Most impressive of all, Nadal’s backhand was magnificent in that set. He was finding the most acute of angles crosscourt, and threading the needle time and again with that shot. He was taking that shot back up the line periodically just to keep Almagro honest. Meanwhile, the renowned Nadal forehand was sizzling, and he was winning more than his usual share of free points on serve, relying heavily on the extraordinary accuracy of his first delivery down the T in the deuce court, moving it around cleverly in the ad court.

Nadal seemed certain to win that match. Aside from Djokovic, he is the best front runner in the sport of tennis. He had suffered four losses in 2014 before the Almagro setback, but in all of those matches he had dropped the first set. In 2013, Nadal lost only seven times in his seventeen tournaments, bowing only once after securing the opening set. Across his entire career, he has had a propensity to finish off victories almost automatically once he has moved out in front, building intensity and confidence every step of the way, willing himself over the finish line with quiet ferocity. But in his contest with Almagro at Barcelona, despite the fine start, Nadal seemed apprehensive.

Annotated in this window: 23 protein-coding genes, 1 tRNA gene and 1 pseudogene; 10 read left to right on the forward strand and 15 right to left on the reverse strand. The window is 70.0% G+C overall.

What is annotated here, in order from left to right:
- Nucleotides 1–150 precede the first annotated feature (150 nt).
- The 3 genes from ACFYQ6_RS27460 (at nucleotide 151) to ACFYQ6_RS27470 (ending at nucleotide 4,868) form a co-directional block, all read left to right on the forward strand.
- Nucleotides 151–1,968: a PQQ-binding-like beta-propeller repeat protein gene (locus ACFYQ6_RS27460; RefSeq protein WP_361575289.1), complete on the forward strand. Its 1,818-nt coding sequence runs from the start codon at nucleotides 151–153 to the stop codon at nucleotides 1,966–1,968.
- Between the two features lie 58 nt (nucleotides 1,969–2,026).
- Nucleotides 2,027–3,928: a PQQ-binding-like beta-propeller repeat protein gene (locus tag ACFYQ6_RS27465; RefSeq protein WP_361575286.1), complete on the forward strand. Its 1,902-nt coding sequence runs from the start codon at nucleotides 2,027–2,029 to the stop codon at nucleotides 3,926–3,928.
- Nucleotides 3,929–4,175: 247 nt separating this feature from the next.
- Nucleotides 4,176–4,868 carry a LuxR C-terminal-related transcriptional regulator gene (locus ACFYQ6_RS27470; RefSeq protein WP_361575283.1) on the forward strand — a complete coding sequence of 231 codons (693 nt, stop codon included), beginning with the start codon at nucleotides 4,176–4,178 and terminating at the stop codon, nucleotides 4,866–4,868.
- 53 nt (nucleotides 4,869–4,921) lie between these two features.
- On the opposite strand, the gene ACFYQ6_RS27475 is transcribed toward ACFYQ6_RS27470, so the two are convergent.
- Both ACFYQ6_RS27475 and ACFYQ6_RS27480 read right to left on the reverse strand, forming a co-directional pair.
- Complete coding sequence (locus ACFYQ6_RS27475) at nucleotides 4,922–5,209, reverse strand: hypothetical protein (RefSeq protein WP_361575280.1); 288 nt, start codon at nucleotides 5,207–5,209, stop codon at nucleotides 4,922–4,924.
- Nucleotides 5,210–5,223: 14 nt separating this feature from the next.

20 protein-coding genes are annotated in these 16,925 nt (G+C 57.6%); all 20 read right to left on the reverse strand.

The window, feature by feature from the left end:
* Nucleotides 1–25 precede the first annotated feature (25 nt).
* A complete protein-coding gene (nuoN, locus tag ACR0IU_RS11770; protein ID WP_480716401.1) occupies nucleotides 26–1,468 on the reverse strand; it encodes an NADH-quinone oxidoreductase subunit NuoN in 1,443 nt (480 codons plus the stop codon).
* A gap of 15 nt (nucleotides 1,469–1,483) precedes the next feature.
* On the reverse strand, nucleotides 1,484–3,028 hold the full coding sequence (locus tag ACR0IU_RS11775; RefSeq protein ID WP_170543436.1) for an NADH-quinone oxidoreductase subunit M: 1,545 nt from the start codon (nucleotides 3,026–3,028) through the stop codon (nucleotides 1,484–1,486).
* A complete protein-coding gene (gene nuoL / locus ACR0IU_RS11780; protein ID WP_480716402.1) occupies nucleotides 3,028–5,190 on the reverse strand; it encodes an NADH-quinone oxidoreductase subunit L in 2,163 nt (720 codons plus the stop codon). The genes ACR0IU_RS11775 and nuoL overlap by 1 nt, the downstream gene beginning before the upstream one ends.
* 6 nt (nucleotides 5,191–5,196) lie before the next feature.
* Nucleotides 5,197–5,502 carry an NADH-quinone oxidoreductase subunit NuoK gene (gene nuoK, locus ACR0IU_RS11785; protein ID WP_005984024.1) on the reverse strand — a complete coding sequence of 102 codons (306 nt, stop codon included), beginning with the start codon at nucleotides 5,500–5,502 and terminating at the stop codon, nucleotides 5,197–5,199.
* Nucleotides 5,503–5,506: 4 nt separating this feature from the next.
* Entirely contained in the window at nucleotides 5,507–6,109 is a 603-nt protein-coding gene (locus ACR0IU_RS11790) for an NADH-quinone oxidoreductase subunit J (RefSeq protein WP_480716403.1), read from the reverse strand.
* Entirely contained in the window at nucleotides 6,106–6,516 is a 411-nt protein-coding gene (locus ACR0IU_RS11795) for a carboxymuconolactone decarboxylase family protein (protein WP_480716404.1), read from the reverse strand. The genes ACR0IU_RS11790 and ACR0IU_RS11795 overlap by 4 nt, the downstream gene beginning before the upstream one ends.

When he missed shots he should have made, Nadal was grabbing his head with his hands, advertising his agitation. In the second set, he had numerous opportunities to put himself in the driver’s seat, but somehow those chances kept eluding him. One of the game’s preeminent big point players lacked the conviction to finish off a foe that he had owned throughout their careers. Five times in three different service games during that second set, Nadal arrived at break point, but he could not convert. Almagro erased the first with a service winner in the opening game, and held on from there. Nadal had another in the third game, but became tentative, and Almagro drove an inside out forehand for an outright winner.